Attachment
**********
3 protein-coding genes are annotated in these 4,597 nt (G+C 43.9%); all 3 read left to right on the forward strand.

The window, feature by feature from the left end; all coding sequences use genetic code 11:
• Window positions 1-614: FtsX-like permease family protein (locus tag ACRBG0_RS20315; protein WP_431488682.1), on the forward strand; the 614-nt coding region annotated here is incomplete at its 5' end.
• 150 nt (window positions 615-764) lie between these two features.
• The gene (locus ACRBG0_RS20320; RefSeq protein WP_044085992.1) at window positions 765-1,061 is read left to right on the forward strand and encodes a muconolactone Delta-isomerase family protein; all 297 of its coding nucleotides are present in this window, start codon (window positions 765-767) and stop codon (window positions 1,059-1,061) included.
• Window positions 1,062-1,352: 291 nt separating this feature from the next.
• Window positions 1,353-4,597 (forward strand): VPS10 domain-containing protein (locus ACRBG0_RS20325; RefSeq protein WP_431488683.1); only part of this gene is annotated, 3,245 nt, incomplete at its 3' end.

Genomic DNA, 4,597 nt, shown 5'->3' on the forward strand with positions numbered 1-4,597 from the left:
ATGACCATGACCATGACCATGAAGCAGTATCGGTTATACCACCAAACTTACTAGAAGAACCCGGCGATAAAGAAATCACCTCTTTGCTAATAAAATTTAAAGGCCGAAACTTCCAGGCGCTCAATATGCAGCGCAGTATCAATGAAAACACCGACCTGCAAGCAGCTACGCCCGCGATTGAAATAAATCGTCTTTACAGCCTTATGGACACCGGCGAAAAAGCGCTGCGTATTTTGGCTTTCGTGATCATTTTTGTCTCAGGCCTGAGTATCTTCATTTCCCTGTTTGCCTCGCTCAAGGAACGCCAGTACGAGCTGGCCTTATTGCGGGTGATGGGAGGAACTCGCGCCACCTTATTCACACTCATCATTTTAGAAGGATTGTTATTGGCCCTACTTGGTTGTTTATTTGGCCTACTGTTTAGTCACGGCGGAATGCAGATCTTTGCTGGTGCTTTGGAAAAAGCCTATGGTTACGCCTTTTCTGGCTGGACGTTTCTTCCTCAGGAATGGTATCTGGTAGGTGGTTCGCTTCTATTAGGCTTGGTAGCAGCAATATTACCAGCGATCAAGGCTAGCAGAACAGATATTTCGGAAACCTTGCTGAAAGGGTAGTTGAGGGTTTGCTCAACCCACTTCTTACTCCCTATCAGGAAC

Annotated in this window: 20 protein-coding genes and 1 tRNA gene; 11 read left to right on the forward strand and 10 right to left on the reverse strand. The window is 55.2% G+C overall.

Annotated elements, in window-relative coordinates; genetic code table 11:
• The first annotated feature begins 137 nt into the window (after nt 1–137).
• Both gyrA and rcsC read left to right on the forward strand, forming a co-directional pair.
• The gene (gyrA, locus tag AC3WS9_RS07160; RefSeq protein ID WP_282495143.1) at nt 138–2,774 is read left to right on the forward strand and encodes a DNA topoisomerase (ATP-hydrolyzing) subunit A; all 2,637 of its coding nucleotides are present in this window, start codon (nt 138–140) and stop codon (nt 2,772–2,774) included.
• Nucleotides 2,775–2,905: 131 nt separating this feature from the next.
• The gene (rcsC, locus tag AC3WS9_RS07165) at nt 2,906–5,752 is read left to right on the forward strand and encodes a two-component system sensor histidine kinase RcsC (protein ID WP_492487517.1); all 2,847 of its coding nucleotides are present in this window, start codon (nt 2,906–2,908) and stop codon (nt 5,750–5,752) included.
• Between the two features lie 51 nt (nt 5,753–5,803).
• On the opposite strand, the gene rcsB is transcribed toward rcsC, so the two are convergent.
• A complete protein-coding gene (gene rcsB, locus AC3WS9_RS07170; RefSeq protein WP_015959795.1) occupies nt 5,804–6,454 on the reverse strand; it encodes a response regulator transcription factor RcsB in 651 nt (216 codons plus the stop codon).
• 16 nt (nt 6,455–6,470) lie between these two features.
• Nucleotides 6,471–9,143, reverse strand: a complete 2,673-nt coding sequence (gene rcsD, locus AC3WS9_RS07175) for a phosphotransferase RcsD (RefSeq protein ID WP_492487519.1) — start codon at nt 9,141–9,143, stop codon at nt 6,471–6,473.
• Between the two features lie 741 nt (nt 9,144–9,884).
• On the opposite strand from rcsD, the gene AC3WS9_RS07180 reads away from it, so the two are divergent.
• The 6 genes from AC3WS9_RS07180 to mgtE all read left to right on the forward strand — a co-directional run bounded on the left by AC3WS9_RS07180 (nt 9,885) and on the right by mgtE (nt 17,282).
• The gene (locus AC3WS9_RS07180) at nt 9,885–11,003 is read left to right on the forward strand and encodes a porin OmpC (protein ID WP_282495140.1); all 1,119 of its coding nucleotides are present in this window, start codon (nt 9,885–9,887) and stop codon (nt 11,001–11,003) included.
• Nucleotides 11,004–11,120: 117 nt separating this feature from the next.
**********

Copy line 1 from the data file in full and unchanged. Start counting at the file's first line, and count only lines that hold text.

3 protein-coding genes are annotated in these 4,597 nt (G+C 43.9%); all 3 read left to right on the forward strand.